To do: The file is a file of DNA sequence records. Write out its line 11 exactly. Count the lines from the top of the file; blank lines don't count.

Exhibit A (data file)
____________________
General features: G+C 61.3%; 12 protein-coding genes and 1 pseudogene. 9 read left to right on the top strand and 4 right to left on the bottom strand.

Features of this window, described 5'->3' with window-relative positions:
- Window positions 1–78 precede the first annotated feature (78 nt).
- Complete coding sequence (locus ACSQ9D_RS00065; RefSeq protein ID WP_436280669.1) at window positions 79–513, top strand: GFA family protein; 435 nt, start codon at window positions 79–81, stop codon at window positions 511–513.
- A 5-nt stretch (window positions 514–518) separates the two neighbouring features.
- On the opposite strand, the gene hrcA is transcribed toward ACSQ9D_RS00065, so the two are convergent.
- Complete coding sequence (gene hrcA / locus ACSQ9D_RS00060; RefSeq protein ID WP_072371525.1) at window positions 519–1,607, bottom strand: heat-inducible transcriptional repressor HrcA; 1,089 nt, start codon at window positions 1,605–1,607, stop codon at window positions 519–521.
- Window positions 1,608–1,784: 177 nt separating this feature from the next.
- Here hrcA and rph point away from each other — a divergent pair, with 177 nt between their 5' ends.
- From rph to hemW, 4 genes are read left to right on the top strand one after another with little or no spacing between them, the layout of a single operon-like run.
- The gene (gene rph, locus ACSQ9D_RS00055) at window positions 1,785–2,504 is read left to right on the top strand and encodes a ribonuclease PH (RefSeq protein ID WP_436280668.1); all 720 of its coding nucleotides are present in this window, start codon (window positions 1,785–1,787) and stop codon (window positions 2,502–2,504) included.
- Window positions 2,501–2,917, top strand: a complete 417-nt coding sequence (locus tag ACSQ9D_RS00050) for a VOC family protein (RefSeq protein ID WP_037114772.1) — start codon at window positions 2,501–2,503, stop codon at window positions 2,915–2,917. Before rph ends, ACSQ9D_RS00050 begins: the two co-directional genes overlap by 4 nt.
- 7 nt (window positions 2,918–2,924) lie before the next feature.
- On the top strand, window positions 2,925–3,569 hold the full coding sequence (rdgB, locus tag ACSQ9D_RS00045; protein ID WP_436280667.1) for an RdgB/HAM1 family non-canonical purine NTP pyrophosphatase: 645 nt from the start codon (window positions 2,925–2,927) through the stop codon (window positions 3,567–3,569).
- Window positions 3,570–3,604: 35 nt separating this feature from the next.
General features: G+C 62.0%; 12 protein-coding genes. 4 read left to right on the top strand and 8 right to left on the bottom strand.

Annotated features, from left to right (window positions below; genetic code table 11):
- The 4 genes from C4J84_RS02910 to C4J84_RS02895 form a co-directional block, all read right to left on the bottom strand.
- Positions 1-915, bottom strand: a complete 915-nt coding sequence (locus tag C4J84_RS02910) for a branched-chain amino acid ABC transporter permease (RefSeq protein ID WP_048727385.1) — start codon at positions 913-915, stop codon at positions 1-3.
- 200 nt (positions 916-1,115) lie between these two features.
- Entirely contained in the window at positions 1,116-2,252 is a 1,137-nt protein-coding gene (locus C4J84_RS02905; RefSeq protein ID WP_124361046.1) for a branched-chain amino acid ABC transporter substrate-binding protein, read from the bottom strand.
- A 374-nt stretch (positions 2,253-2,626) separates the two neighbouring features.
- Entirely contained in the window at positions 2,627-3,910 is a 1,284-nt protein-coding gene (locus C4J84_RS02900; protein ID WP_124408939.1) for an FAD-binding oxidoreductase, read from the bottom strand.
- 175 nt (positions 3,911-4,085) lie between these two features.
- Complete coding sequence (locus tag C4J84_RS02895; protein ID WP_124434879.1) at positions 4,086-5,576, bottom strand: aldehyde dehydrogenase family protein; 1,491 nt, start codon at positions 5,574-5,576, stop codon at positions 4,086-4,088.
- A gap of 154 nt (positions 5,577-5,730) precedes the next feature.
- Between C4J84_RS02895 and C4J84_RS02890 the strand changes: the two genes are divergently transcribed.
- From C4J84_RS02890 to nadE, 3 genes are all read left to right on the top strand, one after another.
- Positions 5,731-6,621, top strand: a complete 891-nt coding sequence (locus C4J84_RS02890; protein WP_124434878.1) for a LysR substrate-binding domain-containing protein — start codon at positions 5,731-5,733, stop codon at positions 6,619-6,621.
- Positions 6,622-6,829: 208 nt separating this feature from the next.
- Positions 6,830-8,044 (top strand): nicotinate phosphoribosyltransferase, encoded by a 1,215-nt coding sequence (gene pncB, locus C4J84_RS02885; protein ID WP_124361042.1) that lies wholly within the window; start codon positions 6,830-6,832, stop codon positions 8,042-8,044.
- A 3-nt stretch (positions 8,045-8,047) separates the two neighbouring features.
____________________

- The gene (gene rph, locus ACSQ9D_RS00055) at window positions 1,785–2,504 is read left to right on the top strand and encodes a ribonuclease PH (RefSeq protein ID WP_436280668.1); all 720 of its coding nucleotides are present in this window, start codon (window positions 1,785–1,787) and stop codon (window positions 2,502–2,504) included.